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Seraphina    by Rachel Hartman order for
by Rachel Hartman
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Doubleday Canada, 2014 (2012)
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* * *   Reviewed by Hilary Williamson

Rachel Hartman's Seraphina takes readers through the coming of age of a young woman of mixed race, in a society where unions between humans and dragons are viewed with total horror, those who cohabitate torn to pieces by mobs. Seraphina Dombegh's father, though distant and unloving, has protected her, kept her close, and drummed into her the need to keep secret the fact that her mother was a dragon.

Though peace has been kept between humans and saar (dragons) in the kingdom of Goredd for four decades, mistrust and even hatred is common. Dragons often mingle in the populace in human shape, though treaty dictates that they wear bells to identify themselves. A gifted musician since early childhood, Seraphina has balked at her father's desire to keep her at home, where she was tutored by her uncle Orma, a dragon scholar. He taught her about dragonkind as well as music.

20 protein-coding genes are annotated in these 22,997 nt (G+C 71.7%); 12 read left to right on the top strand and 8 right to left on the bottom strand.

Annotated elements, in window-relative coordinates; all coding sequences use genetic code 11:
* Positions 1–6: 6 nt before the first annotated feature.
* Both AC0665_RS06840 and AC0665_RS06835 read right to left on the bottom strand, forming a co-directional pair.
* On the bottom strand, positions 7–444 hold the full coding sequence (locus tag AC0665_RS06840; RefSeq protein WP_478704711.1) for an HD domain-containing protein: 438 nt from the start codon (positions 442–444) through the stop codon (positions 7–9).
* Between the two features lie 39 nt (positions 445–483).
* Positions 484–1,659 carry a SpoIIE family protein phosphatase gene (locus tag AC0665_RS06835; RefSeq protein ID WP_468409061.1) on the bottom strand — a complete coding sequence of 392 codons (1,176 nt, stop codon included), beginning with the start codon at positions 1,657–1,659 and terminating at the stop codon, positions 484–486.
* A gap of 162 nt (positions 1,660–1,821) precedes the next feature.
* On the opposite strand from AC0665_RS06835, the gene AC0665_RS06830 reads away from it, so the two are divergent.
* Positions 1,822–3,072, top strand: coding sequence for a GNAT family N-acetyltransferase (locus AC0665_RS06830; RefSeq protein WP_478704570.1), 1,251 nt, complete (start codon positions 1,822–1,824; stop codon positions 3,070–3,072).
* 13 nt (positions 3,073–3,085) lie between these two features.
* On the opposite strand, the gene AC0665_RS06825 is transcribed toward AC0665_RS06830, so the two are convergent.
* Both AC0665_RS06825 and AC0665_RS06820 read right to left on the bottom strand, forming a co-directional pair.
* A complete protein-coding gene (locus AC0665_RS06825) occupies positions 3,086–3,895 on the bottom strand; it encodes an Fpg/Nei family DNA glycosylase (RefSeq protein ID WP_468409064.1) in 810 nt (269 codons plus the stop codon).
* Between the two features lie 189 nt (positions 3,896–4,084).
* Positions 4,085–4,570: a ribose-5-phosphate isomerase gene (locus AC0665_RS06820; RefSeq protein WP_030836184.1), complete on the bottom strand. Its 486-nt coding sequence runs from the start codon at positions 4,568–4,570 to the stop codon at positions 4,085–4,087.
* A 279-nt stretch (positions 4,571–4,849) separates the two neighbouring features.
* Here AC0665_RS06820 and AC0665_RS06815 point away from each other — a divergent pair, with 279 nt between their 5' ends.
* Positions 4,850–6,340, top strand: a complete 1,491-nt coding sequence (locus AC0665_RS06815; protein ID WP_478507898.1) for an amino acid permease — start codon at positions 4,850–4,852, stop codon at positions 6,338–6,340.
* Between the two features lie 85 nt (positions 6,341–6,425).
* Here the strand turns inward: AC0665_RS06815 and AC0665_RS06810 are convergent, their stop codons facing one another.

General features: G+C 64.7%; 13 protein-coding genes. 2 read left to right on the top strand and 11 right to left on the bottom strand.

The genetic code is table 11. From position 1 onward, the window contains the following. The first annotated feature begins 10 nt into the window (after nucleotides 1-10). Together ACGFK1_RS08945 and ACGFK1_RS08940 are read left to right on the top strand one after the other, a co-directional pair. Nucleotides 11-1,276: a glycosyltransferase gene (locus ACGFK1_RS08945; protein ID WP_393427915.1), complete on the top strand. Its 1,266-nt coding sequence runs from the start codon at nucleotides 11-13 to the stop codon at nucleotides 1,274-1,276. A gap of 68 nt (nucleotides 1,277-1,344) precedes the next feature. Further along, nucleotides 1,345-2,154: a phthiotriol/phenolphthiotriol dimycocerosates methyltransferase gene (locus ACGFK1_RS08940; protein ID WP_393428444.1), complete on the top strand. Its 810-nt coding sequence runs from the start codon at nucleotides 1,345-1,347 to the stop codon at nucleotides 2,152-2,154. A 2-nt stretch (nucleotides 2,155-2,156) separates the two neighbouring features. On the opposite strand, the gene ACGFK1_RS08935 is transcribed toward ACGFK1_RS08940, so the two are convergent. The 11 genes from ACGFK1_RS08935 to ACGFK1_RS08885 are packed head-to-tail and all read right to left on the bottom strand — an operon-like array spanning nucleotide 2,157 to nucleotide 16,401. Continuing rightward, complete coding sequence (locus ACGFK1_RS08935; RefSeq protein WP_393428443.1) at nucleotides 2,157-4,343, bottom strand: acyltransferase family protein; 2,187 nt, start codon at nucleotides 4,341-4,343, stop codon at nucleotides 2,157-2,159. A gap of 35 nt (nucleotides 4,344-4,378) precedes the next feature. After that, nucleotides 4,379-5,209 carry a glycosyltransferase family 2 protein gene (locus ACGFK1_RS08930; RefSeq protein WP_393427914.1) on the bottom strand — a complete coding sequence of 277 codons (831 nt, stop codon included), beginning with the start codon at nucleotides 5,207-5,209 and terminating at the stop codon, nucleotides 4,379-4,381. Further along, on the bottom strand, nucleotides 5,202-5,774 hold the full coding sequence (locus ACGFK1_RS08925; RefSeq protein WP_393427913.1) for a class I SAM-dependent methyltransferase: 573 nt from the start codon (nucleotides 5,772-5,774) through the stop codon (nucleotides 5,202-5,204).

As the story opens, Prince Rufus has been murdered, decapitated in a manner that suggests a dragon's kill. As the new assistant to aging court composer Viridius, Seraphina is unexpectedly thrust into the limelight, forced to play the funeral Invocation when her chosen soloist is unable to perform. She also teaches young Princess Glisselda the harpsichord, and has attracted the interest of bastard Prince Lucian Kiggs, captain of the Queen's Guard and affianced to Glisselda.

Seraphina has scales around her waist and on her arm that she hides. She begins to uncover memories her mother left for her. She also has visions - of seventeen different people in far-off places. These visions were debilitating until Orma taught her techniques of meditation and cognitive architecture to control them. Over time, and after misunderstandings, Seraphina and Prince Lucian team up to investigate the murder of Prince Rufus - and further plots against the crown that unfold.

And, over time, Seraphina meets many of those in her visions and learns that they also have unusual talents. As this book ends, Seraphina's nature has been revealed. She accepts who she is and has found a place to stand, along with friends and allies to stand alongside her. Seraphina is an outstanding debut for Rachel Hartman and I very much hope she will give us more of Phina's world - and soon.

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